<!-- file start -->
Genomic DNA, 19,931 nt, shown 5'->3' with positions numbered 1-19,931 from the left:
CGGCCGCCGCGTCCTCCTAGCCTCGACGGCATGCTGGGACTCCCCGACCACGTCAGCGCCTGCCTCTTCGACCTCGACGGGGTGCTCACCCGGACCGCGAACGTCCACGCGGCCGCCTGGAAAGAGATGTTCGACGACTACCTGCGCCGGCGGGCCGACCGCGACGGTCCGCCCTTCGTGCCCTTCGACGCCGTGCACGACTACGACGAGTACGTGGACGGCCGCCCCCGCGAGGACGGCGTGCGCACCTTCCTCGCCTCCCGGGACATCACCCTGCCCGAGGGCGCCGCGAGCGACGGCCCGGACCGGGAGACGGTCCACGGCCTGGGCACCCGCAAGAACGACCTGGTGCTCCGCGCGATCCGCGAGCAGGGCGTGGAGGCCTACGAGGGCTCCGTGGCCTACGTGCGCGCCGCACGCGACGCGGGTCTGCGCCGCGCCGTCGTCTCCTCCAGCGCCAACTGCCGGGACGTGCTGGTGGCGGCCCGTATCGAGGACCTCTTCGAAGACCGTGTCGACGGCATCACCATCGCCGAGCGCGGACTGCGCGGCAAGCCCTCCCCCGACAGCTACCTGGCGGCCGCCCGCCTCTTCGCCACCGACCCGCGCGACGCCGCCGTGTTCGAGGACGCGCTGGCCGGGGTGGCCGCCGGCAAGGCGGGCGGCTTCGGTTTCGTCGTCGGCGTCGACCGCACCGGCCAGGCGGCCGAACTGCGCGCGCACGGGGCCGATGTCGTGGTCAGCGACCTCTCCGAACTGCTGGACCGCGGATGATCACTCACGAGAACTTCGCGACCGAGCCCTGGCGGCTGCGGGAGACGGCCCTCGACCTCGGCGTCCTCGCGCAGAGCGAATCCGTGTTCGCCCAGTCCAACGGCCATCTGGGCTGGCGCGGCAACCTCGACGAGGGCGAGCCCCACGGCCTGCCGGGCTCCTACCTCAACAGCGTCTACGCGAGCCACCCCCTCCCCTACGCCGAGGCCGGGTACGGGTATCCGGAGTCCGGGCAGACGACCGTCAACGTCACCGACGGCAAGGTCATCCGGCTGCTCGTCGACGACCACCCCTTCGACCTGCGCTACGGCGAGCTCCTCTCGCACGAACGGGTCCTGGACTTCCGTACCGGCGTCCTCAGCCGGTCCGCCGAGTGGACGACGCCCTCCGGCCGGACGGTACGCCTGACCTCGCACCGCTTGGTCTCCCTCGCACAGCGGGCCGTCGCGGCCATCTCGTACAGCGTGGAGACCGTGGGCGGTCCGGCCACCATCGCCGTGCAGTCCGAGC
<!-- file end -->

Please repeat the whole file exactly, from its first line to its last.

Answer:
Genomic DNA, 19,931 nt, shown 5'->3' with positions numbered 1-19,931 from the left:
CGGCCGCCGCGTCCTCCTAGCCTCGACGGCATGCTGGGACTCCCCGACCACGTCAGCGCCTGCCTCTTCGACCTCGACGGGGTGCTCACCCGGACCGCGAACGTCCACGCGGCCGCCTGGAAAGAGATGTTCGACGACTACCTGCGCCGGCGGGCCGACCGCGACGGTCCGCCCTTCGTGCCCTTCGACGCCGTGCACGACTACGACGAGTACGTGGACGGCCGCCCCCGCGAGGACGGCGTGCGCACCTTCCTCGCCTCCCGGGACATCACCCTGCCCGAGGGCGCCGCGAGCGACGGCCCGGACCGGGAGACGGTCCACGGCCTGGGCACCCGCAAGAACGACCTGGTGCTCCGCGCGATCCGCGAGCAGGGCGTGGAGGCCTACGAGGGCTCCGTGGCCTACGTGCGCGCCGCACGCGACGCGGGTCTGCGCCGCGCCGTCGTCTCCTCCAGCGCCAACTGCCGGGACGTGCTGGTGGCGGCCCGTATCGAGGACCTCTTCGAAGACCGTGTCGACGGCATCACCATCGCCGAGCGCGGACTGCGCGGCAAGCCCTCCCCCGACAGCTACCTGGCGGCCGCCCGCCTCTTCGCCACCGACCCGCGCGACGCCGCCGTGTTCGAGGACGCGCTGGCCGGGGTGGCCGCCGGCAAGGCGGGCGGCTTCGGTTTCGTCGTCGGCGTCGACCGCACCGGCCAGGCGGCCGAACTGCGCGCGCACGGGGCCGATGTCGTGGTCAGCGACCTCTCCGAACTGCTGGACCGCGGATGATCACTCACGAGAACTTCGCGACCGAGCCCTGGCGGCTGCGGGAGACGGCCCTCGACCTCGGCGTCCTCGCGCAGAGCGAATCCGTGTTCGCCCAGTCCAACGGCCATCTGGGCTGGCGCGGCAACCTCGACGAGGGCGAGCCCCACGGCCTGCCGGGCTCCTACCTCAACAGCGTCTACGCGAGCCACCCCCTCCCCTACGCCGAGGCCGGGTACGGGTATCCGGAGTCCGGGCAGACGACCGTCAACGTCACCGACGGCAAGGTCATCCGGCTGCTCGTCGACGACCACCCCTTCGACCTGCGCTACGGCGAGCTCCTCTCGCACGAACGGGTCCTGGACTTCCGTACCGGCGTCCTCAGCCGGTCCGCCGAGTGGACGACGCCCTCCGGCCGGACGGTACGCCTGACCTCGCACCGCTTGGTCTCCCTCGCACAGCGGGCCGTCGCGGCCATCTCGTACAGCGTGGAGACCGTGGGCGGTCCGGCCACCATCGCCGTGCAGTCCGAGC